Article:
Tusk meaning

tŭsk
An elongated pointed tooth, usually one of a pair, extending outside of the mouth in certain animals such as the walrus, elephant, or wild boar.
noun
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One of a pair of elongated pointed teeth that extend outside the mouth of an animal such as walrus, elephant or wild boar.

Until the CITES sales ban, elephant tusks were the 'backbone' of the legal ivory trade.

noun
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A small projection on a (tusk) tenon.
noun
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A tusk shell.
noun
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(carpentry) A projecting member like a tenon, and serving the same or a similar purpose, but composed of several steps, or offsets, called teeth.
noun
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To dig up using a tusk, as boars do.
verb
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A fish, the torsk.
noun
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Part or all of this entry has been imported from the 1913 edition of Webster's Dictionary, which is now free of copyright and hence in the public domain. The imported definitions may be significantly out of date, and any more recent senses may be completely missing.
noun
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A long projecting tooth or toothlike part.
noun
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To gore or dig with the tusks or a tusk.
verb
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In elephants, wild boars, walruses, etc., a very long, large, pointed tooth, usually one of a pair, projecting outside the mouth and used for defense, digging up food, etc.
noun
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Any tooth or projection suggestive of a tusk.
noun
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To dig, gore, etc. with a tusk or tusks.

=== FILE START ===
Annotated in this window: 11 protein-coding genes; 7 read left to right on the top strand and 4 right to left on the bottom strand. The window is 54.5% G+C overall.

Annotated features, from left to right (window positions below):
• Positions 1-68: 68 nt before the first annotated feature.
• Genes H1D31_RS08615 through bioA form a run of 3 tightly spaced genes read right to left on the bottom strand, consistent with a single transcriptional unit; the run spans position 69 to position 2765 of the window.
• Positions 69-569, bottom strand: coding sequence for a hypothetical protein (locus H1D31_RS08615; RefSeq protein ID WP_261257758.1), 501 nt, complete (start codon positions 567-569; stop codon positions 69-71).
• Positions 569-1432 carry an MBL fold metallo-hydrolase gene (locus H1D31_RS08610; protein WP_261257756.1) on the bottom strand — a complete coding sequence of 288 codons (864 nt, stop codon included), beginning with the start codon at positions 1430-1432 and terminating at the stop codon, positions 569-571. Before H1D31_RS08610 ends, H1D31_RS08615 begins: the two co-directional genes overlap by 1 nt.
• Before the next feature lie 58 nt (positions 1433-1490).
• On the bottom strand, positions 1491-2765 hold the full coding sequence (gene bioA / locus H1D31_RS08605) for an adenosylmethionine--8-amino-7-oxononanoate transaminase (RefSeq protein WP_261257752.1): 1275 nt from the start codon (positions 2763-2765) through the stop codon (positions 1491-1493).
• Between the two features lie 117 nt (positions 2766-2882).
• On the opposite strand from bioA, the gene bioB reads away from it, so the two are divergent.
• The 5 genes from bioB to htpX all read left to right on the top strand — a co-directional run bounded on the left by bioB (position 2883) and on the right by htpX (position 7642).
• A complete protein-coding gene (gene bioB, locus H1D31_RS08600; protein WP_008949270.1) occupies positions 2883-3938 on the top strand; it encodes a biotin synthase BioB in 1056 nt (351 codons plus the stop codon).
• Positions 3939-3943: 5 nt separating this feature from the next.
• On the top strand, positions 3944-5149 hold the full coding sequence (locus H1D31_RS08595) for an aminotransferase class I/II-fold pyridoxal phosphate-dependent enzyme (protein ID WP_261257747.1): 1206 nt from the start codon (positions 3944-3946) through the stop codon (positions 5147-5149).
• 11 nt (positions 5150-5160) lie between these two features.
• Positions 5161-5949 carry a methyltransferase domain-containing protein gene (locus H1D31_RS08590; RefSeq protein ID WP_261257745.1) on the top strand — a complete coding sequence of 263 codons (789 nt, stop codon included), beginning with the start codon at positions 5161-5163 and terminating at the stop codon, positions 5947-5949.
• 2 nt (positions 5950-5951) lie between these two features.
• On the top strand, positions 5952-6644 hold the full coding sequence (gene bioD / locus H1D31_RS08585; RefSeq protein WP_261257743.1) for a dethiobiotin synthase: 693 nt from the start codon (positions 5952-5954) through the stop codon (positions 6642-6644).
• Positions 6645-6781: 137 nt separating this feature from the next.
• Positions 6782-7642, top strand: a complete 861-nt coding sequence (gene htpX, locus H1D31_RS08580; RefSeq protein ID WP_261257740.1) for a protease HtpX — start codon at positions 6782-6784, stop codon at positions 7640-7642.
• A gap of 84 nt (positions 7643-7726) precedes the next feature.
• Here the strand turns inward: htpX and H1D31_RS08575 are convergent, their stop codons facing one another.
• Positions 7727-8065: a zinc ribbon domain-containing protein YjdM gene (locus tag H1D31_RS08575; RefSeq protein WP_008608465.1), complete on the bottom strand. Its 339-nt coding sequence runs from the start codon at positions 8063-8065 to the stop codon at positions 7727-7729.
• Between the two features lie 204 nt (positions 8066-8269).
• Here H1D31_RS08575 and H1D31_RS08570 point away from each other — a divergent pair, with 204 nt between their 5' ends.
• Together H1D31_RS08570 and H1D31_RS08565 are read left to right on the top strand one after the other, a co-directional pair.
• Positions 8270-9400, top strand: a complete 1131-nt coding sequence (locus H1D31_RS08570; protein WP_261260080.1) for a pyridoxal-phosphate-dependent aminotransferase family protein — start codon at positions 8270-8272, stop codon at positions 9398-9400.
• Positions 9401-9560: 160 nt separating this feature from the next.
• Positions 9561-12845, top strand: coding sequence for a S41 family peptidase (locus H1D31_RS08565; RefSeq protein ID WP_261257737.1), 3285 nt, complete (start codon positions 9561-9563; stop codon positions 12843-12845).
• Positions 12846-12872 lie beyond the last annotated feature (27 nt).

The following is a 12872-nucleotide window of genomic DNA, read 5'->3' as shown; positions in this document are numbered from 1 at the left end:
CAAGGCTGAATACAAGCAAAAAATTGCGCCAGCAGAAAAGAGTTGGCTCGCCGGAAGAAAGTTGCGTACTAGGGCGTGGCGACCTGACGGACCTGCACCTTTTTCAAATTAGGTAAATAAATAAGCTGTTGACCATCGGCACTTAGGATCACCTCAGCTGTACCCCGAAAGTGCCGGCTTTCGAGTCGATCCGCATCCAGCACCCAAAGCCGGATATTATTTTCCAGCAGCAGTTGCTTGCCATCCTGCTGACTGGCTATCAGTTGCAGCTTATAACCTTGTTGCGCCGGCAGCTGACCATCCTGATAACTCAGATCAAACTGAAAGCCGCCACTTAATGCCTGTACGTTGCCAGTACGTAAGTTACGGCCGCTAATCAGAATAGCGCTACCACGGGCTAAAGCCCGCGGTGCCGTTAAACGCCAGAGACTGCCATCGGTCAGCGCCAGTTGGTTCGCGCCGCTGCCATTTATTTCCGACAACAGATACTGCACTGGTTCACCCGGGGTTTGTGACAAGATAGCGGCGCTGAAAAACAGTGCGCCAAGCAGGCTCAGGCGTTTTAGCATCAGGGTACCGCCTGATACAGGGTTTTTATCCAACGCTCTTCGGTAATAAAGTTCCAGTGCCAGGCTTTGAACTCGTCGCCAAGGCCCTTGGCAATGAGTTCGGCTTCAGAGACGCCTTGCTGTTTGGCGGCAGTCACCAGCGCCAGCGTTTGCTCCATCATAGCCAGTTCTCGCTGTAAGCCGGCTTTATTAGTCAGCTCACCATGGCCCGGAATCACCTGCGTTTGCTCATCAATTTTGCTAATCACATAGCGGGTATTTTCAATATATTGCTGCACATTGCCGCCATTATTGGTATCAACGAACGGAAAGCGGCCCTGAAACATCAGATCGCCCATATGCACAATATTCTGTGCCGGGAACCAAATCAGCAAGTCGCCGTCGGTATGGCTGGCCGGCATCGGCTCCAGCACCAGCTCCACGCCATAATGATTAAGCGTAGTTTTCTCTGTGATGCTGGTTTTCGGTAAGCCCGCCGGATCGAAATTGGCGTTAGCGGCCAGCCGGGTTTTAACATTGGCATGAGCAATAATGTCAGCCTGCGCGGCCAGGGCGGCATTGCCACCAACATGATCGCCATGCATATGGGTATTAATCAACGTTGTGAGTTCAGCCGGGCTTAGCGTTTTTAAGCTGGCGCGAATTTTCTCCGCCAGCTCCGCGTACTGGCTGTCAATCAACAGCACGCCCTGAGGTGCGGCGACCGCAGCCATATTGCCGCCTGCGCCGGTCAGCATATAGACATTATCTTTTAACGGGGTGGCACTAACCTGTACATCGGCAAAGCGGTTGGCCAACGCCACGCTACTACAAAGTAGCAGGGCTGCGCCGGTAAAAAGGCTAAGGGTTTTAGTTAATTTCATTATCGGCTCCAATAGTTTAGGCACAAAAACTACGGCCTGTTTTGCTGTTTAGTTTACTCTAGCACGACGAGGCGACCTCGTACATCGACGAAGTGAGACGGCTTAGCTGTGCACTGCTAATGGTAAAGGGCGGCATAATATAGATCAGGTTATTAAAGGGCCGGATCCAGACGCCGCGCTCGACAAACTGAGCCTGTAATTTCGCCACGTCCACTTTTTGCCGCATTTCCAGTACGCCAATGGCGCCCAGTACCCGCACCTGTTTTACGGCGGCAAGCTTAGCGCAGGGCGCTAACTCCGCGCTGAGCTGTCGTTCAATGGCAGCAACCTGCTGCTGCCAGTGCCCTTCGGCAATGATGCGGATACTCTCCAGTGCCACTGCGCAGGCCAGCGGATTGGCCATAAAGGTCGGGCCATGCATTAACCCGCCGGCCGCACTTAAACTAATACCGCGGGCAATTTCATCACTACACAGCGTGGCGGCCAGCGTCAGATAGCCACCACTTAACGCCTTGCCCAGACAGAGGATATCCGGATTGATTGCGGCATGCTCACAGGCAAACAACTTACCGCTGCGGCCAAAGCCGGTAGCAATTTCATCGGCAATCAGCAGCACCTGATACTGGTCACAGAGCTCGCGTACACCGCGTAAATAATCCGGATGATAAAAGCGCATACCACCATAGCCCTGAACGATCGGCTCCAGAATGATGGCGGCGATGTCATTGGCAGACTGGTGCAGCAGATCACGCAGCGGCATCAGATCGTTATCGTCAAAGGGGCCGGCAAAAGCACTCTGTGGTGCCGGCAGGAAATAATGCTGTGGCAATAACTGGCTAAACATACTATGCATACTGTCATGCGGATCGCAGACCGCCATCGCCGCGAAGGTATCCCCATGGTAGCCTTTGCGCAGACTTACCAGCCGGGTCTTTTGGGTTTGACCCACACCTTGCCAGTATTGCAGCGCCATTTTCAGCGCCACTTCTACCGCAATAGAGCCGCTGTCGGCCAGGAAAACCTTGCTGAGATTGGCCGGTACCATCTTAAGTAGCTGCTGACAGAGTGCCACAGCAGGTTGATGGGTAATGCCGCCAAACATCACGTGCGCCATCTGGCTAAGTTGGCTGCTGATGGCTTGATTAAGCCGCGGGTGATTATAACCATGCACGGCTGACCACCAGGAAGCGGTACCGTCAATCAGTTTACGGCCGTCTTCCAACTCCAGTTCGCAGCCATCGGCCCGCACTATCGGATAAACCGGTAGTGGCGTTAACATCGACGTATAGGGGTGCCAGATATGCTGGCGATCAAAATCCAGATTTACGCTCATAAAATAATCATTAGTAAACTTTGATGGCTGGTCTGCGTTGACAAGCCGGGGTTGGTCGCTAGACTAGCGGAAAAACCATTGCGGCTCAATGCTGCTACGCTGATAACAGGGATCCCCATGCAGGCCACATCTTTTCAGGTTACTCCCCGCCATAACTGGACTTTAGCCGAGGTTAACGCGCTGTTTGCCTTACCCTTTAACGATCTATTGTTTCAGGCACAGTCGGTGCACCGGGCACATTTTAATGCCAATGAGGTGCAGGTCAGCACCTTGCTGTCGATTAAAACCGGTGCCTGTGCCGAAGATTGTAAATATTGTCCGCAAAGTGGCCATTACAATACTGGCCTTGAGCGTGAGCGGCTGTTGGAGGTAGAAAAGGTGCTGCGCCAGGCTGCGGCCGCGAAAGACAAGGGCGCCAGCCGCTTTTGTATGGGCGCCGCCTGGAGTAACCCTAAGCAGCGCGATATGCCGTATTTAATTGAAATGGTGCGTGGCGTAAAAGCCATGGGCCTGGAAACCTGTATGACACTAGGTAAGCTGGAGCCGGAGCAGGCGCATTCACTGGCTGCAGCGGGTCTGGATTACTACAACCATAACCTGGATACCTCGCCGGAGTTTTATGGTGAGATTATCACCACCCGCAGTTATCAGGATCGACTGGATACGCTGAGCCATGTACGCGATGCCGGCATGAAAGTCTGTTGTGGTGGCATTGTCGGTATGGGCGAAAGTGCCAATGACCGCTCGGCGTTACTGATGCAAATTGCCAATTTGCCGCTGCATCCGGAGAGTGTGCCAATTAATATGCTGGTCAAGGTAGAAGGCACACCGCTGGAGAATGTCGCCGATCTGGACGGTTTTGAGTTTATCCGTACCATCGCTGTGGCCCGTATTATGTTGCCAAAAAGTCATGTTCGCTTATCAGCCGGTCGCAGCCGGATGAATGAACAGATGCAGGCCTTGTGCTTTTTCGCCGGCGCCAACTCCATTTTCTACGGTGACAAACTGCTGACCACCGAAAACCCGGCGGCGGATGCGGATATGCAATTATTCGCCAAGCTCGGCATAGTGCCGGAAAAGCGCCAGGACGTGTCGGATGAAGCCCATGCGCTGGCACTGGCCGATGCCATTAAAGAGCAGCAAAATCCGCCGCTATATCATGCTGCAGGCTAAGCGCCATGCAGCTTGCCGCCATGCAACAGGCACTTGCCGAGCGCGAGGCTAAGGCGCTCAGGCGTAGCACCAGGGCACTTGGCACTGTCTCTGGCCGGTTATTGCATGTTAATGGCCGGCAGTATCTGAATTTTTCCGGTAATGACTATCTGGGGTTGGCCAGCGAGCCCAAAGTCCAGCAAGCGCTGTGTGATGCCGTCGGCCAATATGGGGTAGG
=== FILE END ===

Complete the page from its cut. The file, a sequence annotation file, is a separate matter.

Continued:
verb
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A long, pointed tooth, usually one of a pair, projecting from the mouth of certain animals, such as elephants, walruses, and wild pigs. Tusks are used for procuring food and as weapons.
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Origin of tusk

  • Of North Germanic origin dialectal Norwegian tosk Faroese toskur cod both from Old Norse thorskr ters- in Indo-European roots
    From American Heritage Dictionary of the English Language, 5th Edition
  • Middle English tux, tusce from Old English tūx, tūsc canine tooth dent- in Indo-European roots
    From American Heritage Dictionary of the English Language, 5th Edition
  • From Middle English tusk (also tux, tusch), from Old English tÅ«x, tÅ«sc (“grinder, canine tooth, tusk"), from Proto-Germanic *tunþskaz (“tooth"), extended form of Proto-Germanic *tanþs (“tooth"), from Proto-Indo-European *h₃dónts (“tooth"). Cognate with West Frisian tosk (“tooth"), Icelandic toskur (“a tusk, tooth") (whence the Old Norse and Icelandic Ratatoskr and Ratatoskur respectively), Gothic [script?] (tunþus, “tooth") and [script?] (tundi, “thorn, tooth"). More at tooth.
    From Wiktionary